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Family Law Blog New City, New York

News and insights about divorce and family law in New York.

What Happens To Children of Unmarried Parents In New York When They Split?

 

Most people think that family law is mostly about divorce, child custody, and child support. But in addition, family law also deals with the rights of parents who are not married when their relationship ends.

In a divorce situation, the law presumes that the husband is the father of all the children. Then the family court follows the procedure to decide child custody and child support.

Because there isn’t a formal and legal relationship between the two people, there is no need for a divorce proceeding.

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Are Jury Trials Disappearing?

 

Most people are familiar with divorces that make the news when they head to trial. They can take months or even years to resolve, and be very costly. Divorces that don’t make the news can be just as difficult.

But jury trials for divorces—as well as other civil cases—are actually decreasing in favor of alternative dispute resolution (ADR), including mediation. Parties who choose mediation frequently settle without the need for a trial, and walk away with a more favorable outcome.

A recent study by social scientists Shari Diamond and Jessica Salerno, published in the Louisiana Law Review, examines the sharp decline in overall cases that involve a jury trial. Although 80% of civil attorneys interviewed believe that a jury trial is worth the money it costs. Mediation and other ADR decisions are more client-driven because of the cost and the uncertainty.

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How an Attorney for the Child Can Help New York Children

An Attorney for the Child, also commonly referred to as an “AFC”, can be appointed by the Court to represent any child (from birth to 21 years of age) who is subject to a Family Court Petition. Empowered by the Family Court Act, an AFC gives the child a voice in family legal disputes. The Attorney for the Child is literally that: they represent the child’s wishes and feelings directly, and not those of the child’s parents. The attorney has the same ethical and legal responsibilities to the child as they would to an adult client.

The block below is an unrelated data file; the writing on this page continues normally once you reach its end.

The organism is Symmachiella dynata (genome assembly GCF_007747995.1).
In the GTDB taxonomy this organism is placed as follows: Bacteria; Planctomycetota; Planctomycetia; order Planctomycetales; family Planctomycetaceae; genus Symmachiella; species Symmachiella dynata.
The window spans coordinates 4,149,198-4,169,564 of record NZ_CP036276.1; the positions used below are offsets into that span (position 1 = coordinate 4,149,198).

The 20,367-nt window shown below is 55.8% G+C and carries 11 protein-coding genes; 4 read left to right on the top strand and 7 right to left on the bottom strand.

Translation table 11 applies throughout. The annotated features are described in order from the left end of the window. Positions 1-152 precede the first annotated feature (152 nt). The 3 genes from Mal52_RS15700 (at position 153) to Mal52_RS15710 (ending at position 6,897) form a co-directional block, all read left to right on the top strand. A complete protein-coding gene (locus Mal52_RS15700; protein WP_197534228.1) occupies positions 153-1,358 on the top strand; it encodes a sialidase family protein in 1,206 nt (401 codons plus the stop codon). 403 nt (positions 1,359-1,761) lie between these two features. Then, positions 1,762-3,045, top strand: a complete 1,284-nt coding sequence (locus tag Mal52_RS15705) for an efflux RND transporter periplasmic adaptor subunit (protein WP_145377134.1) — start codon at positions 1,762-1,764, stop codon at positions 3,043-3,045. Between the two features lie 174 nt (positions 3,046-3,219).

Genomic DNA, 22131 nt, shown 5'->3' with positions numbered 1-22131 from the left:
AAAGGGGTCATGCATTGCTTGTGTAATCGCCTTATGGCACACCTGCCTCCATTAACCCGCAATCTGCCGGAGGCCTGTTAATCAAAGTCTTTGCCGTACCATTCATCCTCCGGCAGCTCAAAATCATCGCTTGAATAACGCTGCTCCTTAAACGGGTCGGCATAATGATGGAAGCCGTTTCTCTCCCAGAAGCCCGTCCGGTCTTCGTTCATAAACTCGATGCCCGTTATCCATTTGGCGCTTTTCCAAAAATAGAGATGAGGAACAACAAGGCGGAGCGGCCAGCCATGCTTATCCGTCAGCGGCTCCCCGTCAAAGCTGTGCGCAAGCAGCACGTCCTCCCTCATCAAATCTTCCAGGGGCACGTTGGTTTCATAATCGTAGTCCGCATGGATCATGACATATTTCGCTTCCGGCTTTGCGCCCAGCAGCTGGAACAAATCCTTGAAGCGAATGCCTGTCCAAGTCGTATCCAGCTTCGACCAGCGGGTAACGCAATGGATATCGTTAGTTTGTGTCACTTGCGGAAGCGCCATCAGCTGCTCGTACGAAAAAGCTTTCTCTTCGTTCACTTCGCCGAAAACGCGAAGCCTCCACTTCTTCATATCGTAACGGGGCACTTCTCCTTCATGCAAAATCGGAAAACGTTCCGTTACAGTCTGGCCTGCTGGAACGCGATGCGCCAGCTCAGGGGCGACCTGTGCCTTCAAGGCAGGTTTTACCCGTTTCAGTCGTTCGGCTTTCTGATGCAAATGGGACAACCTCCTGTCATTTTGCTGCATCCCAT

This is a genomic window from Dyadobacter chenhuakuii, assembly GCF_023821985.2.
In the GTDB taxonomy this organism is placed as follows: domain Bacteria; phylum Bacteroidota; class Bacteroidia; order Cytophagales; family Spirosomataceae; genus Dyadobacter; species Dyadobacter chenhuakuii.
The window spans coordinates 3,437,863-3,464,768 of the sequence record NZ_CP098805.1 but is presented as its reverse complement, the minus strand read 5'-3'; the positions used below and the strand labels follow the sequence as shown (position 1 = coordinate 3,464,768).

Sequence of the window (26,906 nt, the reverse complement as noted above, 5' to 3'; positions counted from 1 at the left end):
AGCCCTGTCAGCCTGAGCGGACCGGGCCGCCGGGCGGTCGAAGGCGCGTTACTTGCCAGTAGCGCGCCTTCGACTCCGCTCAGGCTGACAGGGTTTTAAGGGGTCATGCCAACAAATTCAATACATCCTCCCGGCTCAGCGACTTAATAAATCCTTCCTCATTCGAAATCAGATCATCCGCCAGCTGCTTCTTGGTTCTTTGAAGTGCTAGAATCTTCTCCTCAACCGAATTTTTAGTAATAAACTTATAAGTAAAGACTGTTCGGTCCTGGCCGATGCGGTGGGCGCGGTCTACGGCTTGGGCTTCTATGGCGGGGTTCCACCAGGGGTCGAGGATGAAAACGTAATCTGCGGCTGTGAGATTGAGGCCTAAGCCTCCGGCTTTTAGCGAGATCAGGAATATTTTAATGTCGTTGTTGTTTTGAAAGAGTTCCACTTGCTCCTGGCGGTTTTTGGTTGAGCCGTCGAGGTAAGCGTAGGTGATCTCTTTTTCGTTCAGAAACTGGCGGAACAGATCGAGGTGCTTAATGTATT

What Does an Attorney for the Child Do?

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How To Make Your Visitation Schedule Work During Covid-19

One of the many ways that the Covid-19 pandemic has upended families is that it has thrown many custody and visitation situations into disarray. In addition to worrying about the health of their children, some parents have the added stress of adhering to their visitation schedules in light of social distancing, stay-at-home orders, and other novel restrictions that have come as a result of the unprecedented pandemic.

Many parents are surprised to find out that, despite Covid-19-related restrictions, child custody orders are still legally binding exactly as originally ordered; parents who violate their visitation schedule without the consent of the other parent or without a temporary custody order can be found in contempt and be sanctioned by the court. Sanctions for violating a custody and visitation orders can be severe, including loss of custody.

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The 4 Basic Steps in New York’s Child Custody Mediation Process

Child custody agreements don’t have include bitter court battles; with the help of an experienced New York child custody mediator, you can achieve a custody and visitation schedule that is right for your family in just 4 easy steps.

Step 1: Choose the right mediator and have initial meeting

First, choose the best mediator for your needs. Your mediator should have experience mediating child custody cases similar to yours, be able to provide information and answer questions in an accessible way, and excel at both compromise negotiation and communication.

At your initial meeting, your mediator will discuss the mediation process including what to expect during future conversations, explain certain rules that apply to mediation such as confidentiality, and answer any questions you or your spouse may have.

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